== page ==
The American Ant Tribe

In a post reacting to an NYT piece on young people and higher education, Bill MacBride makes the following observation:

But in the long run, more education is a positive for the economy – and Rampell’s article suggests the kids (well, young adults) are alright!

I really wish he’d show his work on this. It concerns me that this may be more an article of faith than a provable fact.

The difference in the unemployment rate for those with college degrees or better and those without is widely published. I don’t think this means what those touting it seem to think. If the credentials race is a zero-sum game in which those with PhDs out-compete those with MAs who out-compete those with BAs who out-compete those with AAs who out-compete those with high school degrees who out-compete those who didn’t graduate from high school in an environment like today’s in which the number of new jobs created barely keeps up with the natural increase or, worse, fails to do so, where’s the positive? Since those who’ve pursued further credentials are undertaking greater consumer debt to do so, pursuing higher credentials the better to compete for the few jobs that are materializing doesn’t make the economy more vibrant, it merely exacerbates existing social problems. As I’ve documented here before the rate of on-time high school graduation rate in major urban areas has remained persistently high for generations.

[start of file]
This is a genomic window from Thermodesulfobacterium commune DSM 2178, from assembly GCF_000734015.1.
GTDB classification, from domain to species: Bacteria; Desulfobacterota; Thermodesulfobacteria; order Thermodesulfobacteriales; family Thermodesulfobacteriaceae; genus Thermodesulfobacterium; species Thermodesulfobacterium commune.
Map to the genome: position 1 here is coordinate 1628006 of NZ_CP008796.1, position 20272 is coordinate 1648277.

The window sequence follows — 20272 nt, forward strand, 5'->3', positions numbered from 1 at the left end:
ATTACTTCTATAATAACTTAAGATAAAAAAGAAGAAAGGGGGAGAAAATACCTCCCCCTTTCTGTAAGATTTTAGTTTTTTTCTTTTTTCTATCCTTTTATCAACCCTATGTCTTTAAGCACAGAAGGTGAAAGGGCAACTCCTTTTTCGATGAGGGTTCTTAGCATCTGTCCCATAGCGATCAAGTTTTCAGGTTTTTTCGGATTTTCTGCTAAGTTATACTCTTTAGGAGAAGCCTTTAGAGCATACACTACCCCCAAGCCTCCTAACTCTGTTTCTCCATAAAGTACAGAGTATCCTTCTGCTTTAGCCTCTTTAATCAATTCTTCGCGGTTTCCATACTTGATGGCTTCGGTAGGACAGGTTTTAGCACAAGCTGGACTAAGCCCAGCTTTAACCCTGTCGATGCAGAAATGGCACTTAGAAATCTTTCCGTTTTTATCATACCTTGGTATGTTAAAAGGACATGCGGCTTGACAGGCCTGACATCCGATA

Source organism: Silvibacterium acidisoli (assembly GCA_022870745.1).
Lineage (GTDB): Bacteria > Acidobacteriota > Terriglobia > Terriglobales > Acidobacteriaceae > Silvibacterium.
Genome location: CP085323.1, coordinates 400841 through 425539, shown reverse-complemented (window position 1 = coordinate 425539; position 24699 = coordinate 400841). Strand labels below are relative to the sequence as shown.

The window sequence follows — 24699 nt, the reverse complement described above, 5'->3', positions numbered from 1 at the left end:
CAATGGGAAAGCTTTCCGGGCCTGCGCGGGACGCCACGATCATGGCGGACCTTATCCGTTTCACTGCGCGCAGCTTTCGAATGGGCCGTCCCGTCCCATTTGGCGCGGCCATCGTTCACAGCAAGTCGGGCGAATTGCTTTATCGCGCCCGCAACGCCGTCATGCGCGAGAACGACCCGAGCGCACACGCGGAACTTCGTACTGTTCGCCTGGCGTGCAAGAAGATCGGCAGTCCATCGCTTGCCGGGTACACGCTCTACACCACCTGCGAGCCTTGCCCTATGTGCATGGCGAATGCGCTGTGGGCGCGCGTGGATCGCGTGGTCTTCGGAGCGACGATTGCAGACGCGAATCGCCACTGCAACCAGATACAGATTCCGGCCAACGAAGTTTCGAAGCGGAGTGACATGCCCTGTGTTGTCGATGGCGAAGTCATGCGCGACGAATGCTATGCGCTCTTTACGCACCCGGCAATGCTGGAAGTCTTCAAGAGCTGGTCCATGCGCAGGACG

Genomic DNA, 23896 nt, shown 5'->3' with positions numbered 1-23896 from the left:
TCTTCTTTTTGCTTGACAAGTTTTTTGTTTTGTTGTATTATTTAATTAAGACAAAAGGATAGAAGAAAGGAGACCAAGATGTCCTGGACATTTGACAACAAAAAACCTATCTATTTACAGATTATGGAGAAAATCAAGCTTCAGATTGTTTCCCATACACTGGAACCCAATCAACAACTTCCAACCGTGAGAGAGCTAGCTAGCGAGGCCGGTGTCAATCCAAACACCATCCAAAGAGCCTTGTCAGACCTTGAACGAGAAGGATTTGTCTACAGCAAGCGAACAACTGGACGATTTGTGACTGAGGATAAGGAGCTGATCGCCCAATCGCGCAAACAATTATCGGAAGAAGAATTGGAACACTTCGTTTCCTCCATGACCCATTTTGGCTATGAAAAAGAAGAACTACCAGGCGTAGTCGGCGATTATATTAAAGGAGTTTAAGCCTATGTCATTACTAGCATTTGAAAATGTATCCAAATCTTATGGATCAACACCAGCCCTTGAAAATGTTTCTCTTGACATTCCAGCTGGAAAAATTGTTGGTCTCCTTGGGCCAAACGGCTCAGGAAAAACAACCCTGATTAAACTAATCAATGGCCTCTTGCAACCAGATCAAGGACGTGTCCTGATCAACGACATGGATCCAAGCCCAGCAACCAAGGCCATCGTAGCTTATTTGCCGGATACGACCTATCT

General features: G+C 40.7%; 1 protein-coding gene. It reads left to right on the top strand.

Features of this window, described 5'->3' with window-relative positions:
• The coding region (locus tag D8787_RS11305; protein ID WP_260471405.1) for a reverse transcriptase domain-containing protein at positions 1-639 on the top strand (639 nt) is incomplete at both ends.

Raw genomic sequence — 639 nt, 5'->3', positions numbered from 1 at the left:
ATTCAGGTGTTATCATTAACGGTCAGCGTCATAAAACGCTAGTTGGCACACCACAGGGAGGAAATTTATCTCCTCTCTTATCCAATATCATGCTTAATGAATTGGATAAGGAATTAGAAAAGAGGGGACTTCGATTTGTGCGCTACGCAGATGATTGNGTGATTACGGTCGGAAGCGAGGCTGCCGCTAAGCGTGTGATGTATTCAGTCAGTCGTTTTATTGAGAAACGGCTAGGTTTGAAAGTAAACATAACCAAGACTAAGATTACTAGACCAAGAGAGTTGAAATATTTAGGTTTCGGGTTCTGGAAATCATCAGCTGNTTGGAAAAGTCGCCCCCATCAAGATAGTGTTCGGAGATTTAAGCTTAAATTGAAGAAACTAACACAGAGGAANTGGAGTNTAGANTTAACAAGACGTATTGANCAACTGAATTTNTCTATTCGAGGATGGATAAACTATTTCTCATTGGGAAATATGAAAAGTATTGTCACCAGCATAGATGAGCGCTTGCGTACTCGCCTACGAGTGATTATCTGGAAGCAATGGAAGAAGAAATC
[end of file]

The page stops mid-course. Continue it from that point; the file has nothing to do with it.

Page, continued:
There are other reasons to believe we’re not creating jobs that require ever-higher levels of education but requiring ever-higher levels of education as credentials for jobs that don’t require them. For example, the length and number of post-docs in physics, chemistry, and the other sciences have been increasing over the last decade. That doesn’t suggest a robust demand for science PhDs so much as a lack of better jobs for science PhDs.

There are exceptions to this. Healthcare, for example. But since healthcare is so heavily subsidized the question becomes does whatever additional economic activity is produced outweigh the deadweight loss? I don’t know the answer to that but I have my suspicions. I don’t think the answer is self-evident.

The experience of other countries, e.g. Germany, China, and Japan, also provides counter-evidence of the assertion. All three have lower rates of graduation from university than the U. S. and lower rates of unemployment. Clearly, there is no straight-line connection between the two factors.

Additionally, in recent years China has seen something similar to what’s been seen here: increasing numbers of young people with university degrees who must take factory jobs in which the skills they’ve presumably acquired at university are wasted and who are, understandably, dissatisfied. They call them “the ant tribe”.

8 comments… add one
  • Ben Wolf

    @Dave Schuler

    Get with the program: shibboleths and faith are way easier than fact and empiricism, and don’t require stupid things like reading or challenging one’s own pre-conceptions. It’s like you think people should pursue due dilligence and do their best to present logic, learning and wisdom in support of their arguments rather than just assuming facts not in evidence.